Skip to comments.SHOT Show bust leaves more questions than answers
Posted on 01/23/2010 7:21:37 AM PST by marktwain
We talked yesterday about the Department of Justice using the occasion of the 2010 Shooting, Hunting, Outdoor Trade Show and Conference (SHOT Show) to arrest 21 law enforcement products company employees for attempted bribery of a foreign official, along with conspiracy and money laundering charges. It was a sting employing undercover FBI agents posing as a sales agents.
We also discussed the Foreign Corrupt Practices Act (FCPA), looking at some of the highlights of what it is and what it covers.
Unfortunately, the story seems to have had its day in the sun--for the immediate present. The most recent update from a Google News search is from two days ago. As we've seen time and again here, it's not exactly like the "Authorized Journalists" have a great track record of bringing us unbiased and complete information regarding matters of concern to gun owners. And so far, the SHOT Show and National Shooting Sports Foundation websites are silent on the matter, as is NRA.
So we're left with questions and very few answers, and it's likely to remain that way until something breaks loose--possibly a statement from lawyers for the defendants.
We can ask why we have an FCPA in the first place--their own guide admits:
"Following the passage of the FCPA, the Congress became concerned that American companies were operating at a disadvantage compared to foreign companies who routinely paid bribes and, in some countries, were permitted to deduct the cost of such bribes as business expenses on their taxes."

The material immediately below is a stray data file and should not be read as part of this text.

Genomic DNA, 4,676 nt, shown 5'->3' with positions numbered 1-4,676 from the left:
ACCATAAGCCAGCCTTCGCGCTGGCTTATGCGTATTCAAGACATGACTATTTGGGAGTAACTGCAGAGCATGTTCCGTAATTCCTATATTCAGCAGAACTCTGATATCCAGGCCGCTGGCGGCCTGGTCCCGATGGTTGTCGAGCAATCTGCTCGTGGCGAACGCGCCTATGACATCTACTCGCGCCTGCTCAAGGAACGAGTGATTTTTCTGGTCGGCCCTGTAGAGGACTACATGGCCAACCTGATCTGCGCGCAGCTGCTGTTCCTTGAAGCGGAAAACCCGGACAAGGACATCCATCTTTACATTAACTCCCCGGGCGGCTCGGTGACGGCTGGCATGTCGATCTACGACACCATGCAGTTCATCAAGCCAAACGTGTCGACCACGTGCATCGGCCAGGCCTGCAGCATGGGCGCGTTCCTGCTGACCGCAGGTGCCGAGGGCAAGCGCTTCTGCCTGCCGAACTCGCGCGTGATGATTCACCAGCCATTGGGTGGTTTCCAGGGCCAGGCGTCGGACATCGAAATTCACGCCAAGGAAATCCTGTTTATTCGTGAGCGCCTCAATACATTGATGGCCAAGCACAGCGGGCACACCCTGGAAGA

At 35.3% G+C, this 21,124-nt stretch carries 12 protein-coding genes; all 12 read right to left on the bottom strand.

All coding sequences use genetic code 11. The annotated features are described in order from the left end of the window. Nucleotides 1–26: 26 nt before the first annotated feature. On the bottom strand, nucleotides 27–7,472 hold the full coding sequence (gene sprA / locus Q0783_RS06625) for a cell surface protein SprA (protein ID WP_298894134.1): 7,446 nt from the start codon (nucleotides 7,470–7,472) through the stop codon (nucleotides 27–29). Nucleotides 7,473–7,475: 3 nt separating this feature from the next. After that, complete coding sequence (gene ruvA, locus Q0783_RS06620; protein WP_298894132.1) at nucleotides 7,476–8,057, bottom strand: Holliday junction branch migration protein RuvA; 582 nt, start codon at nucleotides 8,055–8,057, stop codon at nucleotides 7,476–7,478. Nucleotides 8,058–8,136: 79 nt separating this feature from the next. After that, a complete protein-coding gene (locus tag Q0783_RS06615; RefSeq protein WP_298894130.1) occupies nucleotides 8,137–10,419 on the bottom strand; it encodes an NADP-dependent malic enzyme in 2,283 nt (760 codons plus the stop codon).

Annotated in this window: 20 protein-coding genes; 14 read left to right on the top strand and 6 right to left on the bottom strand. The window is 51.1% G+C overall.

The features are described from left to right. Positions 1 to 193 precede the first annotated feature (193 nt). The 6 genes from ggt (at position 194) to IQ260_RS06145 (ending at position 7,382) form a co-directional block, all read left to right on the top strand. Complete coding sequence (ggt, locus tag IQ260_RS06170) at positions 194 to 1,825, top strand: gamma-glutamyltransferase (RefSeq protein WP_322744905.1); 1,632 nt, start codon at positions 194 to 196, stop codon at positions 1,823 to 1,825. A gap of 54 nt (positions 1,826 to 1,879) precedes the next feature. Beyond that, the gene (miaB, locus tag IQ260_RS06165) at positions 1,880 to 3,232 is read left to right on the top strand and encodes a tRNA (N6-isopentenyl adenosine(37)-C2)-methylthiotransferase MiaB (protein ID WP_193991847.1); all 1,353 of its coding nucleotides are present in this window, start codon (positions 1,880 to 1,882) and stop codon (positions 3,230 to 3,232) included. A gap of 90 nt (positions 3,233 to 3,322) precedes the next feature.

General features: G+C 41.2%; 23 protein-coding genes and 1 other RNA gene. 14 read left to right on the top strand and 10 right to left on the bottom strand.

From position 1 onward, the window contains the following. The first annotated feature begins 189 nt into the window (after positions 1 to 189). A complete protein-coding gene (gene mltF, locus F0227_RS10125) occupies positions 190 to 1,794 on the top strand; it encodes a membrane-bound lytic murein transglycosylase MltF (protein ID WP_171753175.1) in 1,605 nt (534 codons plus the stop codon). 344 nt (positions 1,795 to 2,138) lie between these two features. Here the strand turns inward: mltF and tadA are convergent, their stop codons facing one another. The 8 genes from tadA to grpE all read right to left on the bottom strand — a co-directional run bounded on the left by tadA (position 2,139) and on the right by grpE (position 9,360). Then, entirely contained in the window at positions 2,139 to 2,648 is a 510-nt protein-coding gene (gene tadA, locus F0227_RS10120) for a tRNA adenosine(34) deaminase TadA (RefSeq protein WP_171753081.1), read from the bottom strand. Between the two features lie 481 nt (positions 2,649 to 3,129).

Yeah, no kidding. But the Carter administration, which signed the original act in 1977, and later the Clinton administration which signed onto a supplemental international convention in 1998, were not exactly known for making "America First" the centerpiece of their foreign or economic policies.
(Excerpt) Read more at examiner.com ...
www.repealit.org. Check it out, then send it to all your elected politicians and demand that they sign the oath. Once this catches on , there could be a lot of crap repealed. But, we will have to force them to do it, because these career politicians see this stuff as security.
any law that is selectively enforced should be repealed
The problem is that those caught by the law were using the wrong phrases. It is illegal to pay a bribe; however, a finder’s or referral fee is perfectly legal (and done every day with lawyers and doctors).
So never pay a bribe; be insulted by the request! However, you can offer to pay a referral fee based upon completion of business...
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